Issue: December 2009
FIT Resources has learned its growth lessons and is making the grade with additional services and offerings.
that came with launching SchoolOne. During the early 2000s, they were burning up to $100,000 a month to start the software development company for K-12 schools. And just when the co-founders thought they had a key investment deal in place, it popped like a first-grader’s chewing gum when the tech bubble burst.
So the duo worked without a salary until they got their company’s expenses under control and found enough angel investors — $50,000 and $75,000 at a time — to keep the business going.
Their sacrifices and hard work during the lean times has paid off as the company has grown and expanded: FIT Resources, the umbrella company over SchoolOne, now employs 120 and has annual revenues of $17 million. In addition to the original SchoolOne business, the FIT Technologies division provides IT services to corporate clients, and its Campus Outfitters division sells school uniforms.
Founders: Michelle Tomallo and Micki Tubbs
FIT began offering school uniforms following its acquisition of Campus Outfitters. The corporate IT business arose out of talent acquisition.
“We’ve grown the business by the relationships we’ve had with our clients,” says Tomallo, who serves as the company’s executive vice president.
FIT Technologies has been working with Brokaw Advertising in Cleveland since June, for example. The creative agency had been flooded with spam e-mails, which was straining the agency’s servers. So FIT Technologies introduced a filtering device that has essentially eliminated Brokaw’s spam issues.
“We make sure we’re helping our clients get to where [they] want to go,” she says, “so that ensures everyone is successful.”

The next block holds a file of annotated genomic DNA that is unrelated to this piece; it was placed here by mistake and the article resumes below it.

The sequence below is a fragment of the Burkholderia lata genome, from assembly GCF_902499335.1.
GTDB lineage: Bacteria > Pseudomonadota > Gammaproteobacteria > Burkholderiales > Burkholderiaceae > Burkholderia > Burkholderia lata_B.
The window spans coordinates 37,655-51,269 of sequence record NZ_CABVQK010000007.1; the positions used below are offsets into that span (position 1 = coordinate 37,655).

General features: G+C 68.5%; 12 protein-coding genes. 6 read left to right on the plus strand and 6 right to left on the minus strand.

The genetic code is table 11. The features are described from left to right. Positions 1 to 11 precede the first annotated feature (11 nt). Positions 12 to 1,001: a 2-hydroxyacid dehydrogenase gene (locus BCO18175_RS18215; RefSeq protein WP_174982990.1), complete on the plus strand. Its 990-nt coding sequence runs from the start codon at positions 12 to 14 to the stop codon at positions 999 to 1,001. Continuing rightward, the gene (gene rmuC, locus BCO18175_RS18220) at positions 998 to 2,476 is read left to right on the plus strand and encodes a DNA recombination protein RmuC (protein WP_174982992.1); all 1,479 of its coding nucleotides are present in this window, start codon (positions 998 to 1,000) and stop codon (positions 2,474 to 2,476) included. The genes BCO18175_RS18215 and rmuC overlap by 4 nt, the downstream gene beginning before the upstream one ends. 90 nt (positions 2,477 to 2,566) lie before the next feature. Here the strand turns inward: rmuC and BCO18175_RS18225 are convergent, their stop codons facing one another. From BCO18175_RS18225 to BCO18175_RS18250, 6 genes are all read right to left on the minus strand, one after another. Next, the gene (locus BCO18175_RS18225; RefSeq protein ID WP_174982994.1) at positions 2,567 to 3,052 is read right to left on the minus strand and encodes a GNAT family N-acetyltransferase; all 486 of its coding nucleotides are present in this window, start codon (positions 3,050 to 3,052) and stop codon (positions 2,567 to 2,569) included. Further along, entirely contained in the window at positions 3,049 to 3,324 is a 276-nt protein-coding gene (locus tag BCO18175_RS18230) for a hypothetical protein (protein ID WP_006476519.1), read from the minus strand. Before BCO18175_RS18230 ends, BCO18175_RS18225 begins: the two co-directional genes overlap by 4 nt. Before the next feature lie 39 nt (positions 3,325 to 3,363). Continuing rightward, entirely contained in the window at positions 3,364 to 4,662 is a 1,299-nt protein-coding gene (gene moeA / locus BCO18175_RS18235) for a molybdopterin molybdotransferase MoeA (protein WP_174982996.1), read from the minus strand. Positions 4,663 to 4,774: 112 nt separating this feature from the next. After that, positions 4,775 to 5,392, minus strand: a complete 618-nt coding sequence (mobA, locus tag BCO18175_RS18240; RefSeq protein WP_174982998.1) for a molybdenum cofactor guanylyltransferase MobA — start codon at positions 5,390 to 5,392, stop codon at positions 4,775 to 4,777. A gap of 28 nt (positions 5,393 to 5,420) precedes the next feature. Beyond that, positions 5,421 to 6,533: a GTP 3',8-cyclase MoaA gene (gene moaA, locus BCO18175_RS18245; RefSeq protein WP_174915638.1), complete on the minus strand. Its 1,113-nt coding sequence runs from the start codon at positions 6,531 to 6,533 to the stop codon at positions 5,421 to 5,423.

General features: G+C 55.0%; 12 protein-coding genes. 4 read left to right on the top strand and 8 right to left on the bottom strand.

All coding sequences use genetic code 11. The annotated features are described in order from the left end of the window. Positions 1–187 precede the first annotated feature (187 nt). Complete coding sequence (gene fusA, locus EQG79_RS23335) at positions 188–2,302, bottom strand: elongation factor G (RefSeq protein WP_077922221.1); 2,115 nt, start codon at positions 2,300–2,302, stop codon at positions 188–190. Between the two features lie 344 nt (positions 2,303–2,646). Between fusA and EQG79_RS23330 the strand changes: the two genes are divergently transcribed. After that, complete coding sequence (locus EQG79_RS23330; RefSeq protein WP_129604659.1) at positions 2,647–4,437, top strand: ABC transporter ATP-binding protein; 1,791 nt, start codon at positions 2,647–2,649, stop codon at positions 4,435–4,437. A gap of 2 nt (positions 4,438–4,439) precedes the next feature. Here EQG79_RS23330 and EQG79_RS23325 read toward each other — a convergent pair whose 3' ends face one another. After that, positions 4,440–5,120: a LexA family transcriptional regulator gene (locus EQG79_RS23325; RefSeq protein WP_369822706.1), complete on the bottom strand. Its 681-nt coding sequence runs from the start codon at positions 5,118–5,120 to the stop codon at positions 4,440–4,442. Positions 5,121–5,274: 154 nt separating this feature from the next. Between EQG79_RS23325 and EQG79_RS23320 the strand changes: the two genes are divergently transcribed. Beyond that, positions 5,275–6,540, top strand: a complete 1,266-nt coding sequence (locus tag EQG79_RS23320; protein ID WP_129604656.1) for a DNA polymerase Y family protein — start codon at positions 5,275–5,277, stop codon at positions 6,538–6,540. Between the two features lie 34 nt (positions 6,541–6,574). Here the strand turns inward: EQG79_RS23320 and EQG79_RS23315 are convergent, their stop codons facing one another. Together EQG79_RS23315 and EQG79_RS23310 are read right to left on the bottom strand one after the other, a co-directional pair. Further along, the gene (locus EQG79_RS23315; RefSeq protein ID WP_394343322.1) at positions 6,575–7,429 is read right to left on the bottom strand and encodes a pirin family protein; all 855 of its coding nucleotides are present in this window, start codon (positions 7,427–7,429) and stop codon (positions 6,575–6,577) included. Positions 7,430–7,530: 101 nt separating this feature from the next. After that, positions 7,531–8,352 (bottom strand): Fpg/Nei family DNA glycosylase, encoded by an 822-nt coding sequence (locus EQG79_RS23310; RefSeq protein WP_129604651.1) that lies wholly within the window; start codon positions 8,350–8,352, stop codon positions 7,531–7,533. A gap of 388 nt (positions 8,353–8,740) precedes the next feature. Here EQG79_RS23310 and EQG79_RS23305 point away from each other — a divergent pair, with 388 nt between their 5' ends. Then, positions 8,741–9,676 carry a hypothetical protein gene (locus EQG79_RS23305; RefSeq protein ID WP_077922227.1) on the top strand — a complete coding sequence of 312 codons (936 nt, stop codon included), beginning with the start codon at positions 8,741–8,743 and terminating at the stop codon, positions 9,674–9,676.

The move into corporate IT and school uniforms has worked as FIT has grown its revenue from $13.1 million in 2007 to $17.5 million in 2008.
This year’s economic downturn, however, means 2009 revenues will likely be at about the same level as in 2008, says Tubbs, the company’s CEO. “Opportunities are being delayed in the marketplace,” she says. “Companies are saying, ‘We still want to go forward with this, but we’ll wait another quarter.’ ”
Still, Tomallo and Tubbs are optimistic about FIT’s future. They believe $50 million in revenue is within reach.
Tomallo says she believes an upturn in the economy will occur relatively quickly. “I’m an optimistic person so I think it will be the first quarter of 2010,” she says. “And by that I mean companies that have put projects on hold will be ready to pull the trigger.”
Fueling their optimism, in part, is the work FIT has done in redeveloping its software. Academic clients, for instance, that maintain separate systems for scheduling, finance and other operations will see data updated in real time, which will cut down on manual data entry time and mistakes
Looking back on the path her company has taken, Tomallo says there are lessons to be learned.
“Cash is king,” she says. “When we started, we knew we had a great idea. But if you don’t have cash flow, you’re never going to get to where you want to be.”
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